Trapped in the cellophane prison that is the adolescent experience, there’s this indulgent sort of delusion that befalls most cocooned in teenage misery. Inevitably, one at that time in their life gets around to thinking about themself (and thinking… and thinking… and thinking…) and figures that what happens to them might as well be the only thing that ever happened to anyone. It’s easy to look back on that period of one’s life, cocooned in frivolity, swimming in the amniotic awareness of one’s body and tracing the confines of one’s place in the world and feeling righteously permissive of regular, unique agony and of spastic joy– it’s easy to place those emotional excesses in the cozy, now-shut cabinet of youth. It’s perhaps less easy to realize that one’s pubescent selfishness never abates. It could be argued that the most delusional thing one can do as an adult is to disassociate themself from those indulgences, to divorce oneself from that lovely, murky fortitude of teenage-hood. If there is an artist who has the ability to conjure a thick, sonic rope that binds the two together, it might be Slow Hollows.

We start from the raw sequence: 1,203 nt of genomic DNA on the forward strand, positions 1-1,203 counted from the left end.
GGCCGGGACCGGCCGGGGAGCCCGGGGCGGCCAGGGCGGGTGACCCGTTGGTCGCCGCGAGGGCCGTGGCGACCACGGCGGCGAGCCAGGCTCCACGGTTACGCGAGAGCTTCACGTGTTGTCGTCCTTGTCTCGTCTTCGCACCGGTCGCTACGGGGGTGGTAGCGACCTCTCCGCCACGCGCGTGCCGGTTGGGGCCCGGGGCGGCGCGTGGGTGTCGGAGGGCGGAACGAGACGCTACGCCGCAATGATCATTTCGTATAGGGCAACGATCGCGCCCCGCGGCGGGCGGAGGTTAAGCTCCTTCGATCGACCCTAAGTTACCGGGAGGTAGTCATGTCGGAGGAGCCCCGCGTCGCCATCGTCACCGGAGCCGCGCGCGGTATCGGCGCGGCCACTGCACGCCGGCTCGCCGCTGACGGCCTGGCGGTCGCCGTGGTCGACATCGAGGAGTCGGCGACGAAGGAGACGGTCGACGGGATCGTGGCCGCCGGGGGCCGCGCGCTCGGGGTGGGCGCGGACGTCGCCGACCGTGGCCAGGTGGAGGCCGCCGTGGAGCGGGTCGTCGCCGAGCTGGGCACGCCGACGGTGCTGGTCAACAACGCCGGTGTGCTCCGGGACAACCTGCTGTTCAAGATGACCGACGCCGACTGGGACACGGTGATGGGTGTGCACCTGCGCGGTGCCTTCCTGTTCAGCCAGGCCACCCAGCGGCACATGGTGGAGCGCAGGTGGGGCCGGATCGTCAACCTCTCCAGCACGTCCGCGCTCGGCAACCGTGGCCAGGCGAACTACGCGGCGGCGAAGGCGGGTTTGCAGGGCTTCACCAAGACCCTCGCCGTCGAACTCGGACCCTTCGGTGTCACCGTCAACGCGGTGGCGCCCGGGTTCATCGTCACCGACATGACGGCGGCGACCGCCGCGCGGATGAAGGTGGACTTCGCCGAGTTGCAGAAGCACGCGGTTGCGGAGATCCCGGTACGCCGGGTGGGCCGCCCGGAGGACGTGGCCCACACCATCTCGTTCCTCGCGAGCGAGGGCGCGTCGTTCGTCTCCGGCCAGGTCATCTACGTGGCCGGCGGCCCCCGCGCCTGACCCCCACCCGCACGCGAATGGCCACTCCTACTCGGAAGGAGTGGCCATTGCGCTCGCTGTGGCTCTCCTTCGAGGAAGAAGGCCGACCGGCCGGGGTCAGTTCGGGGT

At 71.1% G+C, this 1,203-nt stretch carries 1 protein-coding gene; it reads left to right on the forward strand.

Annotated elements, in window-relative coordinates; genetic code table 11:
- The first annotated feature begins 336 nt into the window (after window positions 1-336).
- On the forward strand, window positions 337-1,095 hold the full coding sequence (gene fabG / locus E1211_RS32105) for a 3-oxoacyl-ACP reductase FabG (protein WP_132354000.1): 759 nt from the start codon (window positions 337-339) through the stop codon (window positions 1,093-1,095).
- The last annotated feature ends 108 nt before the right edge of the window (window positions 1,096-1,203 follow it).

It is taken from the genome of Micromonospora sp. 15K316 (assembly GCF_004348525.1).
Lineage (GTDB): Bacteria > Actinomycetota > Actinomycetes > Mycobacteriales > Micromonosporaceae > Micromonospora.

When Slow Hollows emerged in 2013– then a collective of pubescent Angelenos fronted by Austin Feinstein– the band’s silvery cautiousness and trademark melancholy struck an elegant chord within the hearts of the young scene, tickling that sense of self-awareness so ubiquitous in the fanbase, and cementing the band’s place in the hearts of those heavily invested in the mid-2010s indie band zeitgeist. The band dissolved in 2020. Now, with its revival as Austin Feinstein’s solo project, the band’s sound seems to have been refurbished, but without discarding the annals of the past. On a rainy day– the kind of weather that always seems to blend a despondent past with a moody present– FLAUNT talked with Feinstein about tending to that past, luxuriating in the hyperawareness of the self, and the inspirations behind newest track, “Soap.”